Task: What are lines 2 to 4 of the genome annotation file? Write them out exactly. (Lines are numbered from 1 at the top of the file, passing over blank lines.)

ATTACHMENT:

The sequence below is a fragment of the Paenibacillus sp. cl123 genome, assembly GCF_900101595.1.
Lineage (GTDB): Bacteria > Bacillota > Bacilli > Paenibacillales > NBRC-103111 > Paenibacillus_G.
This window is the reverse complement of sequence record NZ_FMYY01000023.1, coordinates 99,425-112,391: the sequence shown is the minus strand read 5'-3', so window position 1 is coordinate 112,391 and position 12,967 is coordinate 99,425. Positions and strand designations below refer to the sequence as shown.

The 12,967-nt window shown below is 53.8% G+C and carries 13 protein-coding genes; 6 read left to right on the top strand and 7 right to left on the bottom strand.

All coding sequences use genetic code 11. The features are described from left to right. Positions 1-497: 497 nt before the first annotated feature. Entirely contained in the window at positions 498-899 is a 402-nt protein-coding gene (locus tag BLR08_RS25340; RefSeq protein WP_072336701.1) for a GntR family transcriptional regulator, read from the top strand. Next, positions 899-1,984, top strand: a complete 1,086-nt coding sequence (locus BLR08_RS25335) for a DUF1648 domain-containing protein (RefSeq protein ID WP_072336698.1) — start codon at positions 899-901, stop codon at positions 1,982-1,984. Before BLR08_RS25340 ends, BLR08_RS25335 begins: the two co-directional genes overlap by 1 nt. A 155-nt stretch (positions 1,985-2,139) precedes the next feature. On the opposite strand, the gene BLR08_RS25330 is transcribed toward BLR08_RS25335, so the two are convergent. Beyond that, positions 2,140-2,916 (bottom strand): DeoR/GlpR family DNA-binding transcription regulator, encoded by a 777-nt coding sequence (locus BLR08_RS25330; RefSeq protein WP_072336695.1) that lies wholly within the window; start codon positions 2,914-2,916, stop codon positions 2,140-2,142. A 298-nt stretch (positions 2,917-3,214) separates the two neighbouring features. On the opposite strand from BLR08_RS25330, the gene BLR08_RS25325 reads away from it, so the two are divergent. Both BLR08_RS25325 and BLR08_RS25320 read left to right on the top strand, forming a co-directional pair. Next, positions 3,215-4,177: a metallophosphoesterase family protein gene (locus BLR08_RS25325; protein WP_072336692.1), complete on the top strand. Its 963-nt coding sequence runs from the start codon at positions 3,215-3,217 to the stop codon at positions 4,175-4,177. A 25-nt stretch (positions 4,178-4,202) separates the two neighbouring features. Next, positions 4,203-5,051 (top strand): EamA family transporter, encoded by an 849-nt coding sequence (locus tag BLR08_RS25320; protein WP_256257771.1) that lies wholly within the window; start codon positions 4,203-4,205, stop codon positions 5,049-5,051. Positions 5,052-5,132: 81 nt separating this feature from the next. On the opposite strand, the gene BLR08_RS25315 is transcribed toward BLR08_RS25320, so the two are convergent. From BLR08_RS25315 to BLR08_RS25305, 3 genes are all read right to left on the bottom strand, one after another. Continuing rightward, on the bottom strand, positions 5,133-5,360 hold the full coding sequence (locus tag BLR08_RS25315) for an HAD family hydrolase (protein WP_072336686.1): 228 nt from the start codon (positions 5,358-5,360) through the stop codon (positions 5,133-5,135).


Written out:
Lineage (GTDB): Bacteria > Bacillota > Bacilli > Paenibacillales > NBRC-103111 > Paenibacillus_G.
This window is the reverse complement of sequence record NZ_FMYY01000023.1, coordinates 99,425-112,391: the sequence shown is the minus strand read 5'-3', so window position 1 is coordinate 112,391 and position 12,967 is coordinate 99,425. Positions and strand designations below refer to the sequence as shown.

The 12,967-nt window shown below is 53.8% G+C and carries 13 protein-coding genes; 6 read left to right on the top strand and 7 right to left on the bottom strand.